Ohio businessman Mike Gibbons steps down from super PAC as he weighs Senate bid

Ohio businessman Mike Gibbons steps down from super PAC as he weighs Senate bid

Mike Gibbons, an Ohio businessman who unsuccessfully sought the state’s Republican Senate nomination in 2018, is stepping down from his role at the conservative super PAC he founded nearly two years ago, a sign that he is closing in on launching a second Senate bid.

Gibbons announced his resignation from Ohio Strong Action on Thursday. In a statement, Gibbons said that he plans to make a final decision on a Senate campaign “in the next few weeks,” noting that a “number of people” have urged him to run for retiring Sen. Rob PortmanRobert (Rob) Jones PortmanKellyanne Conway joins Ohio Senate candidate's campaign OVERNIGHT ENERGY: Senate confirms Mallory to lead White House environment council | US emissions dropped 1.7 percent in 2019 | Interior further delays Trump rule that would make drillers pay less to feds Senate confirms Biden's pick to lead White House environmental council MORE’s seat in 2022. 

If he moves forward with a Senate bid, he said, he will immediately inject $5 million of his personal fortune into his campaign.


“I will be making a final decision about the Senate race in the next few weeks, and if I decide to run, my first act as a candidate will be to make an initial $5 million investment into my own campaign,” Gibbons said.   

If he pulls the trigger on a Senate campaign, Gibbons would enter what is expected to be a crowded Republican primary field to replace Portman, who announced last month that he would not seek a third term in the upper chamber.

Former Ohio state Treasurer Josh Mandel announced on Wednesday that he would run for Portman’s seat, becoming the first top-tier Republican to jump into the race. Former state GOP chair Jane Timken stepped down from that role last week in a sign that she is gearing up for a Senate bid, as well. 

Other potential candidates include Rep. Steve StiversSteven (Steve) Ernst StiversFormer Ohio health director won't run for Senate Ohio Democrat Danny O'Connor won't seek Portman's Senate seat Meeting between Trump, Ohio Senate candidates turns tense: report MORE (R-Ohio) and Ohio Secretary of State Frank LaRose. 

Gibbons, an investment banker who co-chaired former President TrumpDonald TrumpFreedom Caucus member condemns GOP group pushing 'Anglo-Saxon political traditions' MyPillow CEO Mike Lindell's new free speech site to ban certain curse words Secret Facebook groups of special operations officers include racist comments, QAnon posts: report MORE's fundraising efforts in Ohio in 2016, made his first run for the Senate in 2018. That year, however, Trump threw his support behind former Rep. Jim RenacciJames (Jim) B. RenacciOhio businessman Mike Gibbons steps down from super PAC as he weighs Senate bid Democrats face tough odds in race for Ohio Senate seat Democrats will expand their Senate majority in 2022 MORE (R-Ohio) and Gibbons finished second in the primary.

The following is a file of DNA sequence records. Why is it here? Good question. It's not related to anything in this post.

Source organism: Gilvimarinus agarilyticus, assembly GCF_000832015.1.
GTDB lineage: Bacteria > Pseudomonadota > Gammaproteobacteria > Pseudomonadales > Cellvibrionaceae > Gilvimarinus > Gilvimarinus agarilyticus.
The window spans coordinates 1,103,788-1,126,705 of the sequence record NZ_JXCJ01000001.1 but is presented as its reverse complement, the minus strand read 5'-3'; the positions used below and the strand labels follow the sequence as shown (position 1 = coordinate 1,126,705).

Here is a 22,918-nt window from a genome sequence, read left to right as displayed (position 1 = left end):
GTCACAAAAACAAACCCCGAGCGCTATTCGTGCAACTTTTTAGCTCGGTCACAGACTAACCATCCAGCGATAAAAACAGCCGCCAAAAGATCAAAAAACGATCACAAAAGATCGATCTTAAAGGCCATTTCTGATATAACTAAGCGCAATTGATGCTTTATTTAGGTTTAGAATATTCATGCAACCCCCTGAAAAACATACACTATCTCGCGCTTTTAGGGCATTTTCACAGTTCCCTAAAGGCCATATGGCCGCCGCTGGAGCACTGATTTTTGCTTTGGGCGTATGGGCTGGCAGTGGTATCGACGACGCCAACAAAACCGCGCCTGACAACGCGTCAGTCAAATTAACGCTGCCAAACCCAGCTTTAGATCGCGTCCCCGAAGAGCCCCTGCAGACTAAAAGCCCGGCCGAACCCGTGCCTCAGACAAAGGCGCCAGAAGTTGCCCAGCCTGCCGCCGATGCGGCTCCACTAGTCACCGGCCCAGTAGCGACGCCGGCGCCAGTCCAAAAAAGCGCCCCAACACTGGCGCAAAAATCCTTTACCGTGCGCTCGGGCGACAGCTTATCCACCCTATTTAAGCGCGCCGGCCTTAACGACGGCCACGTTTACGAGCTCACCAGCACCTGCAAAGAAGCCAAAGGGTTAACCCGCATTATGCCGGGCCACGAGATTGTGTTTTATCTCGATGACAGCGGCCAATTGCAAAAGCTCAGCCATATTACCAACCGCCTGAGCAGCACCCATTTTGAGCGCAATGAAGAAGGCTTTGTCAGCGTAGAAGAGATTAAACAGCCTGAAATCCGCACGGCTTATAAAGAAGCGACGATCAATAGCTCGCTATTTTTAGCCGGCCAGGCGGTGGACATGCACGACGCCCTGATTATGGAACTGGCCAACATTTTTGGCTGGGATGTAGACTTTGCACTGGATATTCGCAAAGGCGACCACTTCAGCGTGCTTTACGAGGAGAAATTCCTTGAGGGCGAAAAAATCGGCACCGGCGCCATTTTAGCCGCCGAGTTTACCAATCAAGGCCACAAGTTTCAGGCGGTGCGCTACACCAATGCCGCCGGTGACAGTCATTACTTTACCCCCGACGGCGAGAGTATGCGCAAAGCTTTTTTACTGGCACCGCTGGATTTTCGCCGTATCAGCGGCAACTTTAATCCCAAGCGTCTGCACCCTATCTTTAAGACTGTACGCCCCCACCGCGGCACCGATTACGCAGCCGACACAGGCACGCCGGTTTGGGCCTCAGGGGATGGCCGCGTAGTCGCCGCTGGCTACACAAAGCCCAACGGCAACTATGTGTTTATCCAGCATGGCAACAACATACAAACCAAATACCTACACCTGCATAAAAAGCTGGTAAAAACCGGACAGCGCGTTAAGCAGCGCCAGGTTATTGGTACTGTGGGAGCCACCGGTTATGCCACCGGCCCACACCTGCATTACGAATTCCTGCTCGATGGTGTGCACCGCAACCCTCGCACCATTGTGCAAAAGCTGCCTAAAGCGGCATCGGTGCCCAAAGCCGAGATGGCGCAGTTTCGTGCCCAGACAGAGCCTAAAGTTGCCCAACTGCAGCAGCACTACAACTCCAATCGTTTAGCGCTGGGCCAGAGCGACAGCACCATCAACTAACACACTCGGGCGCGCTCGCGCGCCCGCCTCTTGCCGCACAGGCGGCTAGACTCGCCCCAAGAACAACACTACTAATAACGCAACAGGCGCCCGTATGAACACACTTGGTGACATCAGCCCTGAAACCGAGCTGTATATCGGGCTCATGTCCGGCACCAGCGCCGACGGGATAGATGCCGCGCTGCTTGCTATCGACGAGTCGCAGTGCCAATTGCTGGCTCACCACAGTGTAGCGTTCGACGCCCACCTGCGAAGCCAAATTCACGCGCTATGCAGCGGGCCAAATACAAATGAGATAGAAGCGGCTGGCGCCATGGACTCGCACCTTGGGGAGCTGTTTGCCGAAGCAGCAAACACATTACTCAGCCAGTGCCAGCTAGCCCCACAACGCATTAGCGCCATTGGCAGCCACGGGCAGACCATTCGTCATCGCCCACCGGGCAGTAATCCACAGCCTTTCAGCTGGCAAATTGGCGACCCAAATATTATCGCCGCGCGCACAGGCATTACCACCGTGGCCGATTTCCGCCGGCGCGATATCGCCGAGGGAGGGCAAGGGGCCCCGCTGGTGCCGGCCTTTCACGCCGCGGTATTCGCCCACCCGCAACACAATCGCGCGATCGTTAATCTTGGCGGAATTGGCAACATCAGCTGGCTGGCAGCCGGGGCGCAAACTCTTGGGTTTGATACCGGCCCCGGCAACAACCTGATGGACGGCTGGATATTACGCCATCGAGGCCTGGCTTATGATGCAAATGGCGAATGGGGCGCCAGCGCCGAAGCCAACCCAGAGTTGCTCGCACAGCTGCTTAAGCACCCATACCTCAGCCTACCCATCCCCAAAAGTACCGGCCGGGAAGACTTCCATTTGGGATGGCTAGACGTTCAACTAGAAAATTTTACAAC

After that, Gibbons launched and bankrolled Ohio Strong Action, a super PAC that backed Trump and other Republicans. He spent more than $500,000 last year on Trump-aligned causes. 

Portman’s retirement lays the foundation for a potentially competitive Senate race in the 2022 midterms, when Republicans will have a shot at recapturing their majority in the chamber. 

The state has shifted to the right in recent years, handing Trump its 18 electoral votes in both 2016 and 2020. Democrats, meanwhile, have seen little success there statewide, with the exception of Sen. Sherrod BrownSherrod Campbell BrownDemocratic senators call on Biden to support waiving vaccine patents Big bank CEOS to testify before Congress in May Democrats get good news from IRS MORE (D-Ohio), who won a third term in 2018 when he defeated Renacci by nearly 7 points.

Democrats are hoping to seize on Portman’s retirement to flip control of his seat in 2022. 

The Democratic field is still vacant, though Rep. Tim RyanTimothy (Tim) RyanBusinessman Mike Gibbons jumps into GOP Senate race in Ohio Biden's gun control push poses danger for midterms Trump faces test of power with early endorsements MORE (D-Ohio) is expected to enter the race. Others said to be considering a campaign are former Columbus Mayor Mike Coleman, Ohio state House Minority Leader Emilia Sykes and Amy Acton, the former Ohio Health Department director who helped lead the state’s early response to the coronavirus pandemic.